Catalonia looking forward
This month, on 9th November, six weeks after Scotland voted to remain a part of Great Britain, ‘a self-determination referendum’ was held in Catalonia. The citizen participation process on Catalonia’s political future was originally the ‘Catalan Independence Referendum’ but was rebranded as a ‘popular consultation’ after the original was suspended by the Constitutional Court of Spain. The Catalonians who voted, expressed by a whopping eighty/twenty percent majority their preference to be self-determining. This result did not surprise me one bit. Last year, I was caught up in a demonstration in Barcelona and no one could deny the massive turnout and the fervour.
Four weeks ago I was in Sitges with my husband as participants at a Mediterranean documentary film festival. We attend MEDIMED every year and make an outing of it, driving along the coast from our Olive Farm outside Cannes, crossing the border into Catalonia, through Barcelona, the capital of Catalonia, and landing up for five days in the port city of Sitges. I have a very soft spot for this city with its beautiful Baroque cathedral where I attended the sung Saturday evening mass celebrated in the local Catalan tongue, which is a romance language and quite similar to our own Provençal. In Sitges, indeed all over Catalan, menus, road signs, notices are all written in Catalan and I have great fun trying to see how much I can decipher or link back to the Langue d’Oc.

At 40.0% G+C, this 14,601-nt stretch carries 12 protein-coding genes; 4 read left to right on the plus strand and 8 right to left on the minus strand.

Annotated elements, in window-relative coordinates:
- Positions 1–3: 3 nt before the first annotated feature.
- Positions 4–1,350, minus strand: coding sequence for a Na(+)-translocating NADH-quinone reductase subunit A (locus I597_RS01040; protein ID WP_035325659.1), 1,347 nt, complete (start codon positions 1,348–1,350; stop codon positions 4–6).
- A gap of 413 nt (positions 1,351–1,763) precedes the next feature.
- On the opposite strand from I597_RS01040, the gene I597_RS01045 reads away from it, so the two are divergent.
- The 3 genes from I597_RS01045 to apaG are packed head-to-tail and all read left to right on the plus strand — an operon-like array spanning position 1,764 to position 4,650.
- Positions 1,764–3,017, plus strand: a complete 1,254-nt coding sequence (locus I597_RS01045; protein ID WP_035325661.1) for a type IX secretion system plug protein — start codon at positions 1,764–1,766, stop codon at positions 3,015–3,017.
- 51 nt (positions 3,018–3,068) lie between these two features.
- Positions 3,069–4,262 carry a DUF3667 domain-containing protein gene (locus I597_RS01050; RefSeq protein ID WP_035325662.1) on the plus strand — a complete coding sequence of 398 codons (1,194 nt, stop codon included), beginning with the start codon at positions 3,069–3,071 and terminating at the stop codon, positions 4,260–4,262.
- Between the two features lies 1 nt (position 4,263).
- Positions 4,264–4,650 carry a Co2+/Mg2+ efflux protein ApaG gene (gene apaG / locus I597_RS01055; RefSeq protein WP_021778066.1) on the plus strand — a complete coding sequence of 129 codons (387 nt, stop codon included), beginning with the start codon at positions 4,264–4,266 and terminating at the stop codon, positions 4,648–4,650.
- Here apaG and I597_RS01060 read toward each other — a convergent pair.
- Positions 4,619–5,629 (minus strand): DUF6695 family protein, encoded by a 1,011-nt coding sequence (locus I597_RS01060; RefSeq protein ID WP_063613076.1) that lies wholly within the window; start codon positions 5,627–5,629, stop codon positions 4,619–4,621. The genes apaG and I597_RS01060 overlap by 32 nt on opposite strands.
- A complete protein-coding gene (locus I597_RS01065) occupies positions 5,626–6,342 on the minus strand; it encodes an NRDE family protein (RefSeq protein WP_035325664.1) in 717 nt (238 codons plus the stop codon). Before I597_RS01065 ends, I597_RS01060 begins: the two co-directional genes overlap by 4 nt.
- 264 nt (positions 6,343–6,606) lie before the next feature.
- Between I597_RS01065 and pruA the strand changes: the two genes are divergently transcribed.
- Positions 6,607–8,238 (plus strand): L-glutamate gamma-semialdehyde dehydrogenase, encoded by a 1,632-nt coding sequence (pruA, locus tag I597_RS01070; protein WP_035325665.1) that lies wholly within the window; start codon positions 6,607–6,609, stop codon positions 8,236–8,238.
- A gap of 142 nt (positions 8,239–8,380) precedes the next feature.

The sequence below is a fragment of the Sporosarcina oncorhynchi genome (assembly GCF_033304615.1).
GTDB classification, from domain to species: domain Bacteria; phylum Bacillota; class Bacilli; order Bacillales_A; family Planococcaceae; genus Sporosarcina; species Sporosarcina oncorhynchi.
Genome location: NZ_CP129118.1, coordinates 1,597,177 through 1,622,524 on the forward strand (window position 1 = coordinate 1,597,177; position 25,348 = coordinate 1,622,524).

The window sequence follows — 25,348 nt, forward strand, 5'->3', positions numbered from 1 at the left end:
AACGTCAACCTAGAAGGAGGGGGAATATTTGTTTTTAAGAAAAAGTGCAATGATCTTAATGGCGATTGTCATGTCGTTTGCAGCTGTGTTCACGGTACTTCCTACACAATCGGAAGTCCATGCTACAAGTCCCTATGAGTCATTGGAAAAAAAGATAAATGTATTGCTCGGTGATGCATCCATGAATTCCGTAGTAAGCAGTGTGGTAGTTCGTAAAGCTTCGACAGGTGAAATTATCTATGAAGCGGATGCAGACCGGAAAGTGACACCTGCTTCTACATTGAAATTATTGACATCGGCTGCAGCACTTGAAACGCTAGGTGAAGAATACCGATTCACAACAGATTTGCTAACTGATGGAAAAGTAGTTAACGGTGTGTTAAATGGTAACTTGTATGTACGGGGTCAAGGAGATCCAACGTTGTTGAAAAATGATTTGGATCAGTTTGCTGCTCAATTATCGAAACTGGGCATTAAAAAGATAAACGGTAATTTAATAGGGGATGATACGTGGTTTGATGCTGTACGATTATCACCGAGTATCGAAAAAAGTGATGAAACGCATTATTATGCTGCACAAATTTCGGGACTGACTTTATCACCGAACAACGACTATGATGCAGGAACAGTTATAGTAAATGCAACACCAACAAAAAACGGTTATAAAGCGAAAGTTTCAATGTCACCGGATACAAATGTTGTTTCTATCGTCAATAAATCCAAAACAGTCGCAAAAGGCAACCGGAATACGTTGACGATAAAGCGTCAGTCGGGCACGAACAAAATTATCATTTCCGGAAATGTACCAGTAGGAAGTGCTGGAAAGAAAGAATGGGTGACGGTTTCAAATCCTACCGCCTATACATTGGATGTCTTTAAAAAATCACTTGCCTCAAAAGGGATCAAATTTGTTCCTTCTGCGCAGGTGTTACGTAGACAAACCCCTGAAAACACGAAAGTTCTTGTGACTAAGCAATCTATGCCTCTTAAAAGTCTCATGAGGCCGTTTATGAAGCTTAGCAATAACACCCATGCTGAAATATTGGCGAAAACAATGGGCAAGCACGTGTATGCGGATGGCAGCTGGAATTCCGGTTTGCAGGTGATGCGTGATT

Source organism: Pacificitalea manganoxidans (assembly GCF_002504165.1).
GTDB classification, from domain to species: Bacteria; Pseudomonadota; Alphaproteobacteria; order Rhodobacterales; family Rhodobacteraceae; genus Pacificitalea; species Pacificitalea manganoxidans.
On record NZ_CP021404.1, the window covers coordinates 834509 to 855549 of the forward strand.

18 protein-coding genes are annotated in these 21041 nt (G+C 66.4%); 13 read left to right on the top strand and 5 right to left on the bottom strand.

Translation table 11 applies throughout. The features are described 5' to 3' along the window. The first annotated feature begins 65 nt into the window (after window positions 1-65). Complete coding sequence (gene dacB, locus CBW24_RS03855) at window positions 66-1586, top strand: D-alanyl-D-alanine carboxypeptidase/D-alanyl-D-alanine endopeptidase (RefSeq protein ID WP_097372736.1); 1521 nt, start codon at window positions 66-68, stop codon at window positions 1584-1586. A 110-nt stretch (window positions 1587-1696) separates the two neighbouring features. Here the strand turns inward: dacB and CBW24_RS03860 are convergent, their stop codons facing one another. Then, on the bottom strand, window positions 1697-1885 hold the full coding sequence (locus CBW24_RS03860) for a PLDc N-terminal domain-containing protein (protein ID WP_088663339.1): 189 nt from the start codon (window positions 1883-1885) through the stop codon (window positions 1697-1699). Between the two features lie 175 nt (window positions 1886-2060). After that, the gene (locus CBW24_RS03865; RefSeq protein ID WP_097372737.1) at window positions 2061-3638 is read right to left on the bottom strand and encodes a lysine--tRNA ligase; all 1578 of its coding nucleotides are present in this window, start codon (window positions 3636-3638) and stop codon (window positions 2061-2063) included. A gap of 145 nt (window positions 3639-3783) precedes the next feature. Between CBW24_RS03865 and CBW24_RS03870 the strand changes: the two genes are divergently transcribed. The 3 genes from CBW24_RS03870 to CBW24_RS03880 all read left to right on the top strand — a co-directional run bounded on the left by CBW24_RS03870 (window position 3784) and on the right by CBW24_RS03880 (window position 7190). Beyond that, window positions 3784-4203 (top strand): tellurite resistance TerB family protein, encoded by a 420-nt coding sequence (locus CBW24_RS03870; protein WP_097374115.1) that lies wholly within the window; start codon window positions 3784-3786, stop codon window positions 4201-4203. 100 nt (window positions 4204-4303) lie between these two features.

The seventeenth-century cathedral Iglesia de Sant Bartomeu i Santa Tecla is perched on the Baluard headland and overlooks both the Mediterranean, the town, its esplanades and beaches. So identifiable is it, both from land and sea, that the locals refer to it as ‘La Punta’, the point. Even if attending a service is not of interest to you, the interior of the church has some splendid artwork and an organ dated 1699, movingly played on the night I attended mass.
Steps from the church stands the Palau Maricel where the doc film festival was held annually until last year. Since which time the building with its elegant white façade has been closed for renovations. The palace started life as …
Read the rest of the article at the-history-girls.blogspot.co.uk.
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